The Home We Love So Well: Stories from Home Series
Being Virtually Athletic
For student-athletes, sport is central to college existence. Their teammates are their closest friends; their position is part of their college identity; their schedule is based on workouts, practices, and games in addition to classes, homework, and study halls; and even their meals are defined by the energy necessary for optimal performance. In other words, every fiber of who they are is dyed scarlet and grey.
When COVID-19 canceled sports and athletic practices this spring, student-athletes were shaken, understandably. Dreams were destroyed; plans derailed; hopes for athletic recognition and memories created by such recognition dashed.
Well … maybe at other places. But at Huntingdon, Hawk spirits soar even in the most challenging circumstances. Put up an obstacle, and they’ll find a way to fly around it or perch upon it.
“I am staying connected with my team through our GroupMe,” says Heflin, Ala., native Caitlyn Caffee ’21, softball. “We social distance through social media!”
Online forums and apps such as Zoom, Hudl, GroupMe, SnapChat, group FaceTime, and Instagram allow teams and coaches to see each other’s faces, talk, motivate each other, and share photos and videos. Many of Huntingdon’s 18 intercollegiate athletic teams meet regularly via Zoom or Hudl and use other methods to stay in touch daily.
“Coach G and Coach D [David Gurganus, head men’s basketball coach; Noah Diebel, assistant basketball coach] have set up Zoom meetings to catch up with all of us and to check in to see how our families are doing,” says Josh Dawson ’23 of Little Rock, Ark. “Of course we all text almost every day in our team group chat as well.”
“The family bond of Huntingdon and of the basketball program is incredible,” says Sam Page ’23 of Battleboro, N.C. “It’s a great feeling when you have someone affiliated with Huntingdon send you a message of encouragement or check in on you.”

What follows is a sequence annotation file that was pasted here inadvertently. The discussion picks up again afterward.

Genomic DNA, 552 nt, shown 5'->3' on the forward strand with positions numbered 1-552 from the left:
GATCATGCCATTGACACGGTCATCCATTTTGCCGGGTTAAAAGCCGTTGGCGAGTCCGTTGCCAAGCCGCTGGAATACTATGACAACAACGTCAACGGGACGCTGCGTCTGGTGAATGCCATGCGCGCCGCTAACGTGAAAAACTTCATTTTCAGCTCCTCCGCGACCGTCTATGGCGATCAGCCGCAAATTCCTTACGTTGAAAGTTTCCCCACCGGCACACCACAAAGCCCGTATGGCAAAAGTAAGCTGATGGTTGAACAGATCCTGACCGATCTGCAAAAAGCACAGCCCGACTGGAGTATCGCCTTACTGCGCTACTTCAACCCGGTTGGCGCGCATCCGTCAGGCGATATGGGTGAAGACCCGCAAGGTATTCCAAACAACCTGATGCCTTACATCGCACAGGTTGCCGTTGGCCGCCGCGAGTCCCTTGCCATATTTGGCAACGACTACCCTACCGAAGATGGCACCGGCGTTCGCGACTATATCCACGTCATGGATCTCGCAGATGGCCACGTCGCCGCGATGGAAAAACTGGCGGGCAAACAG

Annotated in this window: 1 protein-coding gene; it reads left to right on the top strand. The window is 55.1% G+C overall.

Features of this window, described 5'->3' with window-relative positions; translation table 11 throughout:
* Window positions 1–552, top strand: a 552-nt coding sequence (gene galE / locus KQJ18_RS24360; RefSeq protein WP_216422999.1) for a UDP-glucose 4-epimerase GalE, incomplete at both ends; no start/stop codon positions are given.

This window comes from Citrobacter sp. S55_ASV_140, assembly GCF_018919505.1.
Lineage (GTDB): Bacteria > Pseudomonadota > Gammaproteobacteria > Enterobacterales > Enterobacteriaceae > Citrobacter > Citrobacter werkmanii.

Teams are everything in the student-athlete world, so isolation is not what athletes do best—with the notable exceptions of runners, wrestlers, tennis players, and golfers who compete individually but contribute to team outcomes. Still, each athlete’s mental discipline and physical stamina are fortified by support from teammates who are sharing the same challenges. “Staying in shape while being quarantined is a tough task, but with running we have the luxury to just put on running shoes and go run,” says cross country runner Alex Cole ’22 of Largo, Fla. “We all have been texting each other just for encouragement because running alone is tough.”
“It sure is different walking three seconds to my desk to attend class rather than the beautiful five-minute walk [on campus],” says baseball player Adams Bragg ’22, of Huntsville, Ala. “I walk around my neighborhood as if I was at school, and to work-out I run as if I was at practice. And to keep my mind healthy I have been playing golf, since it is one of the few things open during this time.”
Golfer Abby Cody ’22 hasn’t been so fortunate. The courses in her hometown of Brownsburg, Ind., are closed. “[The team] put together a trick shot video for fun to keep us all active with our games,” she says. “I have been chipping and swinging in my front yard in order to maintain my swing.”
“I am running six miles every day,” says soccer player Faithe Korponay ’23 of Hamden, Conn. “I also use the weights that I have at home and do an at-home workout. To maintain my skills I go to a soccer field and get touches on a ball for at least an hour a day.”
Lacrosse players Shelby Blair ’22 of Indialantic, Fla., and Ryan Campion ’23 of Pensacola, Fla., practice on equipment they have at home and, like Adams, run in their neighborhoods. “I think it’s especially important in these times to try and live a healthy lifestyle and getting outside and working on my stick skills is a great way to do that,” says Ryan.